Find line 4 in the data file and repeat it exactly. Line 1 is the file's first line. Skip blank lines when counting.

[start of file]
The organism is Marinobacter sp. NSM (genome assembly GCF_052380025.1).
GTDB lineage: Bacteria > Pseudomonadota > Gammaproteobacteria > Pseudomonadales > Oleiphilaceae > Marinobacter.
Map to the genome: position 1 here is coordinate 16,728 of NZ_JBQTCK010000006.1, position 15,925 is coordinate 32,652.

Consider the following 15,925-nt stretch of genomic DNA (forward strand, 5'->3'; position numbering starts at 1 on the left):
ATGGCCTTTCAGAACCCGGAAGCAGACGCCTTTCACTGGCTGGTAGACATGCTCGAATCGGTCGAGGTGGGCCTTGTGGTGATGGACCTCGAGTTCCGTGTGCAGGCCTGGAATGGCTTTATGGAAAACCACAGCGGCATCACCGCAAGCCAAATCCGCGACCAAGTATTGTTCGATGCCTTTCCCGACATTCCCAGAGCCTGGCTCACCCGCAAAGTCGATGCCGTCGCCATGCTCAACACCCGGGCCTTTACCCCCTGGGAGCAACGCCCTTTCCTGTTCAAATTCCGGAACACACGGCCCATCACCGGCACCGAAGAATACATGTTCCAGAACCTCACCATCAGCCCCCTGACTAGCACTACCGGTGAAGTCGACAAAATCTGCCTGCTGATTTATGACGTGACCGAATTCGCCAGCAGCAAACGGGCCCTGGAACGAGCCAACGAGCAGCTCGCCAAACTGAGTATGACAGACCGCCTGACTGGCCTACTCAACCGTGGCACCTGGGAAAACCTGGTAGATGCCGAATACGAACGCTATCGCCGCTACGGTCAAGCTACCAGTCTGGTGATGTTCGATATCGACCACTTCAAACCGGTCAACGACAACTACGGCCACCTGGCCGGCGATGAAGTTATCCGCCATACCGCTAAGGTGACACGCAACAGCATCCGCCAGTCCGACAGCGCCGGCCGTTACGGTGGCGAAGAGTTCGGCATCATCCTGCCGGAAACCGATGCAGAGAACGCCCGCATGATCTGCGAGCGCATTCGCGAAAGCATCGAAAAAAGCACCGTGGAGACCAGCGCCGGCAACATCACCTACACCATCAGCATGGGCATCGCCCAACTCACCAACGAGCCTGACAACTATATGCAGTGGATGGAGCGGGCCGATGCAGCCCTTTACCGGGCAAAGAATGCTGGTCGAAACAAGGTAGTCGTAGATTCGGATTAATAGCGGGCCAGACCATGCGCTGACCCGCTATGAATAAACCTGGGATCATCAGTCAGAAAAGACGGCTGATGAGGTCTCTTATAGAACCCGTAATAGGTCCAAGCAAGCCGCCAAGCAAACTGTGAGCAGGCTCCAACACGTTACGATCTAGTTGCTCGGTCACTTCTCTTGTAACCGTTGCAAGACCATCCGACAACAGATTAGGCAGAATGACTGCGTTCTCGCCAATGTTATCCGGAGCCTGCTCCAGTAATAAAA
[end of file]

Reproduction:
Consider the following 15,925-nt stretch of genomic DNA (forward strand, 5'->3'; position numbering starts at 1 on the left):